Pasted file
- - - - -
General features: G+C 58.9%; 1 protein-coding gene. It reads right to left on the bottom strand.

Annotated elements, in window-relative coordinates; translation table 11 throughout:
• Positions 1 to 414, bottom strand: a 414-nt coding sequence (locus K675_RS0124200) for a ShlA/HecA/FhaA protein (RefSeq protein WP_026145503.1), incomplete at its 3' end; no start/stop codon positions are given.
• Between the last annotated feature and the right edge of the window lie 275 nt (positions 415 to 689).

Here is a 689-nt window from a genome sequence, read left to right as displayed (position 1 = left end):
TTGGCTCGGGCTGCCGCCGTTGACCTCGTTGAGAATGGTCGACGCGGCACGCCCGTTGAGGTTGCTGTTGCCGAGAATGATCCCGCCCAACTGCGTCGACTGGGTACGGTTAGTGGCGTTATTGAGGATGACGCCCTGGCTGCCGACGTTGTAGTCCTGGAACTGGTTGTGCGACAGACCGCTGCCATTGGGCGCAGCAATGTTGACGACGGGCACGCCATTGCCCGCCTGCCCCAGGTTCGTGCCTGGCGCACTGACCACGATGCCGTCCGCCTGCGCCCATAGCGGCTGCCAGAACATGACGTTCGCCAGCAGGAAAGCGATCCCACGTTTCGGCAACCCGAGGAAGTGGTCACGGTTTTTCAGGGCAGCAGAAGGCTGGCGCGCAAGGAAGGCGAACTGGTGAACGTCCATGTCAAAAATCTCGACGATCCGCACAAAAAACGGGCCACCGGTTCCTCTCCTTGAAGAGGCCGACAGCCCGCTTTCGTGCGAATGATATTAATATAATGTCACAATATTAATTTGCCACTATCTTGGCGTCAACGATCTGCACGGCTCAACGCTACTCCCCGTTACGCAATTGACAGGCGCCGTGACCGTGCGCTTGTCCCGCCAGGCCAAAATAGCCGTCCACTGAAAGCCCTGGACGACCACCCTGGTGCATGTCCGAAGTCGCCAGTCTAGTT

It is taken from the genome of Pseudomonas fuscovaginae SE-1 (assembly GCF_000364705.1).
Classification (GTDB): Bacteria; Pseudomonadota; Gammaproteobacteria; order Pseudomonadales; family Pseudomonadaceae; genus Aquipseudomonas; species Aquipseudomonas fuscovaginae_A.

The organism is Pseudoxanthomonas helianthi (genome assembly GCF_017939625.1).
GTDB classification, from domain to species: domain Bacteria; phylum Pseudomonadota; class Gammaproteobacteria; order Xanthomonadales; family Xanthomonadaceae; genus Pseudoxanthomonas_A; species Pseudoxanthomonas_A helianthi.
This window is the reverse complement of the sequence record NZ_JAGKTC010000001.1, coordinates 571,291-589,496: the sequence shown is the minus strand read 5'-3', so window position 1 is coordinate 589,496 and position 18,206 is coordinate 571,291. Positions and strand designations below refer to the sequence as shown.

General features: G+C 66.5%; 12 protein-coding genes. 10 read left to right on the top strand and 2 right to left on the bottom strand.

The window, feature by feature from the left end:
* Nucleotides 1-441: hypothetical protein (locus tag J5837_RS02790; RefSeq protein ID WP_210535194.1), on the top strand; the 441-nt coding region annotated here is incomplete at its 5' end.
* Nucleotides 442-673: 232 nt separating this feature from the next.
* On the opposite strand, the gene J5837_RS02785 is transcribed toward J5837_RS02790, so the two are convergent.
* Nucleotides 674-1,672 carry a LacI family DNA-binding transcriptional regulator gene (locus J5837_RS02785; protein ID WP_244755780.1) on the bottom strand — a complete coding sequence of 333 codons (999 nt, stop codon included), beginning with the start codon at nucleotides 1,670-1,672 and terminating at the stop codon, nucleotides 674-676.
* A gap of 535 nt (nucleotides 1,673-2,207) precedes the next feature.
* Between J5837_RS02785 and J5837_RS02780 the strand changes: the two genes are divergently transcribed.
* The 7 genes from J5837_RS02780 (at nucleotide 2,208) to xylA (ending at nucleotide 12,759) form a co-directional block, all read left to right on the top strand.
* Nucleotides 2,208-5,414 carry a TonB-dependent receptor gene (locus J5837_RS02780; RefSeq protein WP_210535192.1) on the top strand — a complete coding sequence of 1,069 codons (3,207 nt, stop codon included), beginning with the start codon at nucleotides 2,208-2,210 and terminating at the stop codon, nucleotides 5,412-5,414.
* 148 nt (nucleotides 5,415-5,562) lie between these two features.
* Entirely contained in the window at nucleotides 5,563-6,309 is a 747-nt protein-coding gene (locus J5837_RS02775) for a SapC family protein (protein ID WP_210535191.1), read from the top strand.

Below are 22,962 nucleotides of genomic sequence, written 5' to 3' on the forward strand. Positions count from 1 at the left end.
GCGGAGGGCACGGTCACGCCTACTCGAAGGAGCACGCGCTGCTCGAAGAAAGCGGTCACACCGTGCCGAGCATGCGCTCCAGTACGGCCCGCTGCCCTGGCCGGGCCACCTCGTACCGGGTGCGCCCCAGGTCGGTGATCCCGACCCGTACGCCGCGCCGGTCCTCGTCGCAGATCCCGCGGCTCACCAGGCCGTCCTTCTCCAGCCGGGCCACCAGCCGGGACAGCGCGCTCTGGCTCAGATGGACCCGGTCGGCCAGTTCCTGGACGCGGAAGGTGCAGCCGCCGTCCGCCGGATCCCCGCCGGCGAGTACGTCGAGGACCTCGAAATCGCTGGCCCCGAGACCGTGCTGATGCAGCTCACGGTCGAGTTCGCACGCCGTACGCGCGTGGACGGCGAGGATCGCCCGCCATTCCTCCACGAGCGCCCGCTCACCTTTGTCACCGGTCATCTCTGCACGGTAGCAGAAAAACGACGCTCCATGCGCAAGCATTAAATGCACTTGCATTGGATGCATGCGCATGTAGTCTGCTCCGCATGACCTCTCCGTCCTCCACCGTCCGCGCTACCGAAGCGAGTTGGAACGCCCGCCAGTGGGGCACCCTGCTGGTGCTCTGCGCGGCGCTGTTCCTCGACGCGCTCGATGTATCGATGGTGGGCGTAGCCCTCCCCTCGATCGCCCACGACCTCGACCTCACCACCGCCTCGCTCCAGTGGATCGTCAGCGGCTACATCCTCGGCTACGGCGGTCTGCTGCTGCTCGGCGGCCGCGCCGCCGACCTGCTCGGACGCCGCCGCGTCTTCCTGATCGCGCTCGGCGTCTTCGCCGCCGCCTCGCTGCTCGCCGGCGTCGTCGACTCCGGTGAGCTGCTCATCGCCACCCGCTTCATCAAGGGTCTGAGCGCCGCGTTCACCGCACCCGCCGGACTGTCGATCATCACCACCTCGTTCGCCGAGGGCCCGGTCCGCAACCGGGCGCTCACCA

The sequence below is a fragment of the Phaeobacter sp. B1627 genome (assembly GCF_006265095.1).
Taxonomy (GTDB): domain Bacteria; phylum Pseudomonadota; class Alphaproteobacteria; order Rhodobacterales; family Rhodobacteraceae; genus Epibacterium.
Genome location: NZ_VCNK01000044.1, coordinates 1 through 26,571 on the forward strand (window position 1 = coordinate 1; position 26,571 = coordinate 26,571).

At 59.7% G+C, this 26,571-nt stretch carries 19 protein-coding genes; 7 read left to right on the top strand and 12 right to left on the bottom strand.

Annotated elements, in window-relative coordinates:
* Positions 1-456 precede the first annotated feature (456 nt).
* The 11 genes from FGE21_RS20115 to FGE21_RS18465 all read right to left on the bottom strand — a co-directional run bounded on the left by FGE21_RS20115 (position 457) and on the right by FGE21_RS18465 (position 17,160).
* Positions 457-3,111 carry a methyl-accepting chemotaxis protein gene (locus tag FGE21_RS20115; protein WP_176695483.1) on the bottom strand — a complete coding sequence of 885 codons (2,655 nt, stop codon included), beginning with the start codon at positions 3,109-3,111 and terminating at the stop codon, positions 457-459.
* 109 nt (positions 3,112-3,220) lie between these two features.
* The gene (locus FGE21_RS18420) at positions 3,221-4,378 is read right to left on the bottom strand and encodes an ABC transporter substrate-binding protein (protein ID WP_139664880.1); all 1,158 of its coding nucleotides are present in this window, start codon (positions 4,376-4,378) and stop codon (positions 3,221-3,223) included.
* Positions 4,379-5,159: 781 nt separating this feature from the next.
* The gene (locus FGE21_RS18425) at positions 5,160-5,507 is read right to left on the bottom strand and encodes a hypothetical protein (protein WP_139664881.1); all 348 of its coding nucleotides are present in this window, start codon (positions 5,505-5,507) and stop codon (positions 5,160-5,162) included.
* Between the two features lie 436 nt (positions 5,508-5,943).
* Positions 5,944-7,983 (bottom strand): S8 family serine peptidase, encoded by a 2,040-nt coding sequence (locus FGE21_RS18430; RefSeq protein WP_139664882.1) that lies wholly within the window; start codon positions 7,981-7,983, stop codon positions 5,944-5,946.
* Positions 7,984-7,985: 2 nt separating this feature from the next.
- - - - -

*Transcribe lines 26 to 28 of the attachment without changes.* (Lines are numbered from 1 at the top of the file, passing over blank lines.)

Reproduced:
The sequence below is a fragment of the Phaeobacter sp. B1627 genome (assembly GCF_006265095.1).
Taxonomy (GTDB): domain Bacteria; phylum Pseudomonadota; class Alphaproteobacteria; order Rhodobacterales; family Rhodobacteraceae; genus Epibacterium.
Genome location: NZ_VCNK01000044.1, coordinates 1 through 26,571 on the forward strand (window position 1 = coordinate 1; position 26,571 = coordinate 26,571).